"It was trying to move its OH&S obligations onto workers. We accept that workers have their own responsibilities but that doesn't mean employers can evade their duty of care.'
Hemsworth was in the process of bringing industry players - unions, employers, WorkCover and peak bodies - together to thrash out policy for the sector.
The CFMEU is calling for community support, urging Sydneysiders to visit Hemsworth at Exell St, Banksmeadow, or contact the company.
Botany Cranes can be contacted by phone on (02) 9666 6366 or by email at: [email protected]
Workers Online understands CFMEU lawyers are considering avenues to contest Hemsworth's axing under WorkChoices laws that bar unjustified dismissal actions to people from jobs with less than 100 staff.
In the past eight years, with Hemsworth as delegate, Botany Cranes, has gone from nine to 15 cranes, and staff has jumped from 15 to 36 operators.
The 2007 edition of Doing Business, prepared by the Bank's private sector development department, has declared the Marshall Islands to be the world's “Best Performer” for their almost total absence of labour regulation, displacing last year's champion, Palau.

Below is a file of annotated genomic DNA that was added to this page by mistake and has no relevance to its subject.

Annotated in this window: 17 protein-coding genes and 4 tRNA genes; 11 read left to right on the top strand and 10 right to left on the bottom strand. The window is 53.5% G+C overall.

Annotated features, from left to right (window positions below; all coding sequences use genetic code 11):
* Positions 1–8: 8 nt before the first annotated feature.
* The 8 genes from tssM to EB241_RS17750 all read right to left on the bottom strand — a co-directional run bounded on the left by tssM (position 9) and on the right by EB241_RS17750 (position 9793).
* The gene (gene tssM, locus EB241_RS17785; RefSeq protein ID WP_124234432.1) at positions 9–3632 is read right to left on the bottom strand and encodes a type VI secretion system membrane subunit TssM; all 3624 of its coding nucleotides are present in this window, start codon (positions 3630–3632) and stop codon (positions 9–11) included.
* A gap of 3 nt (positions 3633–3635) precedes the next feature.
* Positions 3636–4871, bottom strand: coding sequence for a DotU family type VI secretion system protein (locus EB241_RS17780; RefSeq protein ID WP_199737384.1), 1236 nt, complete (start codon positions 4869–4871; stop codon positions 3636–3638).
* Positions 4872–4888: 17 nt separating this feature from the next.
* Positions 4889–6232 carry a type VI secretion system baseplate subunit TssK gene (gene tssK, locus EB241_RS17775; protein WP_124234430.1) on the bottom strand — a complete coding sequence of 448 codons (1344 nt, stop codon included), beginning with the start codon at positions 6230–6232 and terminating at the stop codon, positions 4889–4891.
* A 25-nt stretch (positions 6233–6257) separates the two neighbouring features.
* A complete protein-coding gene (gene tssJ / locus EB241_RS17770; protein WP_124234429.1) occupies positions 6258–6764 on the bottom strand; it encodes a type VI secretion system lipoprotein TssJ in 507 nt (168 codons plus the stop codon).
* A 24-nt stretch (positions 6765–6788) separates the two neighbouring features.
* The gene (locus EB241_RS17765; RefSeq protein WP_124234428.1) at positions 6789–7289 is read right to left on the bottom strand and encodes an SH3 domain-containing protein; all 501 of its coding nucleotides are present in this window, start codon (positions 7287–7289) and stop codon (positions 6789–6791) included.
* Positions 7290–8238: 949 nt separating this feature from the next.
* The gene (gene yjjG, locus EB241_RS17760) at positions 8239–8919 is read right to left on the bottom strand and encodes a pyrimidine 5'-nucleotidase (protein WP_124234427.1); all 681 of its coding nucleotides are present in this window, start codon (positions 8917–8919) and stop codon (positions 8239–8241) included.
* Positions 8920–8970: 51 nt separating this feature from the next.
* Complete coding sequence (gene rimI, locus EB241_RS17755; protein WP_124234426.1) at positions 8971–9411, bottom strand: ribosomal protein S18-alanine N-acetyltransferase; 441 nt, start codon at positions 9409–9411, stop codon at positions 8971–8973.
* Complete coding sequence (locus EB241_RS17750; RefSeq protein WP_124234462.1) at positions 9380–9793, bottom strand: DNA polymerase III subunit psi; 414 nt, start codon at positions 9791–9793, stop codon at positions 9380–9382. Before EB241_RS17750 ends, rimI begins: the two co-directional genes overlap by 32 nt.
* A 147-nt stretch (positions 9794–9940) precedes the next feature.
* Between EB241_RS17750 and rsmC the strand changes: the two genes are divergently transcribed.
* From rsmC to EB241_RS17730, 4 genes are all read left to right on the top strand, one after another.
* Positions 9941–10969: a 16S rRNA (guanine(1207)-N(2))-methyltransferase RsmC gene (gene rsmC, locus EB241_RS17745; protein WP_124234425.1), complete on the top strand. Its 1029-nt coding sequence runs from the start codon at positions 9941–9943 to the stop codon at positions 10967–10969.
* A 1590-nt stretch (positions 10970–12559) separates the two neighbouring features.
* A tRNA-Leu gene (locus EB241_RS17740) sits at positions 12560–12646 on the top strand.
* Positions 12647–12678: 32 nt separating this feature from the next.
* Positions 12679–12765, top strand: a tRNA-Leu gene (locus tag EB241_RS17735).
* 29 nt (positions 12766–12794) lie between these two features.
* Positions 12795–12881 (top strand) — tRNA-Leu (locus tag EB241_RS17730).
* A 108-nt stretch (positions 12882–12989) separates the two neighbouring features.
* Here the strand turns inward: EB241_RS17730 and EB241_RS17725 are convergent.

The Marshall Islands and Palau are tiny Pacific island nations that have no labour codes and are not members of the ILO.
Both states were recently granted "independence" from the US but are largely funded from Washington.
The Australian government's AusAid website, says this about the Marshall Islands. "The living standards of the population are poor, the infant mortality rate is high and school enrolments are low."
The World Bank's online Doing Business database explains it is a labour market star because, among other features, it allows workers to be forced to work up to 24 hours per day and up to seven days a week, and requires no holidays or advance notice for dismissals.
Not being among the 179 member countries of the ILO, the Marshall Islands and Palau, population 20,000 across eight inhabited islands, are among a handful of countries not obliged to abide by the core labour standards (elimination of forced labour, child labour and discrimination, and respect for freedom of association and right to collective bargaining) required of ILO members.
World Bank presidents say the core standards are consistent with the Bank's development mission.